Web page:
As I recall, this was Dave Akers' favorite gold dollar and that's saying something given that he a) saw, owned or sold nearly every great gold dollar in existence and b) personally loved gold dollars and collected them with an unbridled passion.

I love this coin for many reasons. First is the fact that it is one of the most aesthetically pleasing gold dollars that I've ever seen and it just happens to be a rarity. Second, it is the finest known by a long shot. I have personally handled an NGC MS66 and currently own a PCGS MS65 but neither of these is even on the same planet as the Brand 1863. Third, it has a great pedigree. Virgil Brand is probably the most underrated coin collector of all time. He has a reputation today of having been a hoarder and he certainly was happier owning ten of something than just one. But as his notebooks show, he put together a wonderful, sophisticated set that was one of the greatest ever. Brand's legacy has been further diluted by the fact that most of his coins were sold privately after his death but even the small fraction that was sold by Bowers and Merena from 1983 to 1985 was worth millions and millions of dollars. It is staggering to think what his complete collection would be worth today.


This was an easy, easy choice for me. The most valuable quarter eagle in existence is the Gem 1796 No Stars that sold for $1,725,000 in Heritage's 2008 FUN auction. It's old, beautiful, rare and gorgeous. But it still isn't my ultimate dual rarity quarter eagle. That honor belongs to....the Byron Reed 1864 quarter eagle.

Depending on whether you think the 1841 was struck in non-Proof format or not, the 1864 is either the first or second rares business strike Liberty Head quarter eagle from the Philadelphia mint and the second rarest issue of this design after the 1854-S. There are a few dozen known 1864 business strikes with most in the EF40 to AU50 range. There are exactly three known in Uncirculated which actually makes it more available than the 1865 quarter eagle but (and this is a big but) the 1864 in question is graded MS67 by NGC.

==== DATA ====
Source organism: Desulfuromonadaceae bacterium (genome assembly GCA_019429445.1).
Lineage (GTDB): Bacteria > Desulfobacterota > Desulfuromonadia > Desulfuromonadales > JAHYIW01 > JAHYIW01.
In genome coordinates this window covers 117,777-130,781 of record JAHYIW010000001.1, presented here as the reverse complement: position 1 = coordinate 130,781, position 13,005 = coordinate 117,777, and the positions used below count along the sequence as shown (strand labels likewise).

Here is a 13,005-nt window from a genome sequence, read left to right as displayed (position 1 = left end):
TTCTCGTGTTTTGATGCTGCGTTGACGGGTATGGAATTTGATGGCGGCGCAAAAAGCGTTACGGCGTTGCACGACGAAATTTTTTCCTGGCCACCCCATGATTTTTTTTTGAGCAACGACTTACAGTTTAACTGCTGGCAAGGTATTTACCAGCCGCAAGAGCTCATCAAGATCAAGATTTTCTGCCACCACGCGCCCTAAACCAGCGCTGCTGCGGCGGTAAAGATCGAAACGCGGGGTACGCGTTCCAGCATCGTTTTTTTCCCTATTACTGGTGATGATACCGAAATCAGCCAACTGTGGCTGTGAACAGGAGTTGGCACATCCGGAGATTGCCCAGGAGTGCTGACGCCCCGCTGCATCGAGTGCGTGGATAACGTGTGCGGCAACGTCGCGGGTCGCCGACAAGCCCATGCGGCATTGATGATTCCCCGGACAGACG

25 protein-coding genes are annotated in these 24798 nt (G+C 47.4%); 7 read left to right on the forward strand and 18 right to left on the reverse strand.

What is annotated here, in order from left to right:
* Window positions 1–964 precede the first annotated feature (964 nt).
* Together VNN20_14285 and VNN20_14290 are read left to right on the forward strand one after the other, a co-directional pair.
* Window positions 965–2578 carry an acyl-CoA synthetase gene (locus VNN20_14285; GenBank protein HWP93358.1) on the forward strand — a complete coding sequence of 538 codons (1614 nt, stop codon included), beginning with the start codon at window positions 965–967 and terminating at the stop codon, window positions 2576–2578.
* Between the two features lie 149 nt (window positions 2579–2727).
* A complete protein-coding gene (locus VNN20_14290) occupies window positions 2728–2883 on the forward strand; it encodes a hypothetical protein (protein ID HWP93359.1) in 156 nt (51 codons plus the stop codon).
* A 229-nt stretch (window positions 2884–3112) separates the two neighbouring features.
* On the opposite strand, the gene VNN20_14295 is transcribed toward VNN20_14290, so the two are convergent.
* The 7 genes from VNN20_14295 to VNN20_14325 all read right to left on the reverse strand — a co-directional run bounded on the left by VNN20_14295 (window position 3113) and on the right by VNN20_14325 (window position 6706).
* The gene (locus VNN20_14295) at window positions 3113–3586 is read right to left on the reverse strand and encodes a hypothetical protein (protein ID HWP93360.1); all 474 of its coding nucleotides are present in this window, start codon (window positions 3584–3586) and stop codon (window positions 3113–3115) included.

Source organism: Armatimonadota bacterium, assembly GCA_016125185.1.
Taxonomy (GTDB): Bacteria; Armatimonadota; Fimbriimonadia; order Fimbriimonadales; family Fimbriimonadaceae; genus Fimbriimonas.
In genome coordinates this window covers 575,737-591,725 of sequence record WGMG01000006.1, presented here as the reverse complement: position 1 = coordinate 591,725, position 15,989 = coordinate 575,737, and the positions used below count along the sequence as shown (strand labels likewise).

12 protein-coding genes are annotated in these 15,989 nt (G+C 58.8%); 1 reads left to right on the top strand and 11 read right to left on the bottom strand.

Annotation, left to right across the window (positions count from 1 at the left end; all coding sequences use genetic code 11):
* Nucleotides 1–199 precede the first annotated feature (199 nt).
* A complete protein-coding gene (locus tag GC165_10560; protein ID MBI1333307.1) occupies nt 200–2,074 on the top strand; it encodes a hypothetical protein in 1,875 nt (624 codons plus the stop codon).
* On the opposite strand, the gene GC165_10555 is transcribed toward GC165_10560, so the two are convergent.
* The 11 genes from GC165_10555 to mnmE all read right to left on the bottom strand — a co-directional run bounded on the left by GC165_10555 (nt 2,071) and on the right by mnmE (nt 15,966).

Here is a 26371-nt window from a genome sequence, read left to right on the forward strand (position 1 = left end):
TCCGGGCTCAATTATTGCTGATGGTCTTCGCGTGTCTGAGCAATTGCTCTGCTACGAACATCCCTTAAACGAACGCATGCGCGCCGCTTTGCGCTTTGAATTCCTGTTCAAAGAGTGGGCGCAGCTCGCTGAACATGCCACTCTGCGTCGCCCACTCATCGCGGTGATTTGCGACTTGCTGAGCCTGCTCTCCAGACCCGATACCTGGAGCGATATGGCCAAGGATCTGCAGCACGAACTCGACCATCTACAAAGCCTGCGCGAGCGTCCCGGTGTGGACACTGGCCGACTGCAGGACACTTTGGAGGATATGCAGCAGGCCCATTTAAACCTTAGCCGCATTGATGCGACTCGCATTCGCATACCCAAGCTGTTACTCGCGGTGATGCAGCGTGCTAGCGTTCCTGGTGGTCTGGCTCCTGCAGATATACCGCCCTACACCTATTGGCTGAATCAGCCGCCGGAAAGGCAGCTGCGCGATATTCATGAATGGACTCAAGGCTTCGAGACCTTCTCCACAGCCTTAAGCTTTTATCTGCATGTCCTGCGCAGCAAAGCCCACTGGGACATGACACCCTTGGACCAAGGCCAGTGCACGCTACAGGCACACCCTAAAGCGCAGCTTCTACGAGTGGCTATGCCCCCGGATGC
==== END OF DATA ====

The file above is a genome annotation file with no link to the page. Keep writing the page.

I first saw this coin in the Spink's October 1996 sale where it brought $132,000. I desperately wanted to purchase it and even offered to do it with no commission for my two biggest clients at the time but I had no luck. It was purchased by a West Coast dealer for his client who was, at the time, putting together an absurdly cool type set with as many dual rarities included as possible. It was graded MS67 by NGC many years ago and, by today's standards, I could easily see it in an MS67+ or MS68 holder.

You see great quality 1900-1907 quarter eagles from time to time. Not that long ago, I had a PCGS MS68 common date in stock that was an amazing coin. But it was a common date in an uncommon grade and a coin that I wouldn't have thought twice of buying in MS67. The Byron Reed 1864 is easily the finest quality early date Liberty Head quarter eagle that I've seen. It is nearly perfect with lovely rich yellow-gold color, razor sharp details and that certain "look" that you only find on very, very special coins.

There are so many reasons to love this coin. Its a Civil War rarity that is a big deal even in EF grades. It has amazing eye appeal. Its pedigreed to the famous Byron Reed collection and has been sold at auction only once since Reed acquired it in the 19th century.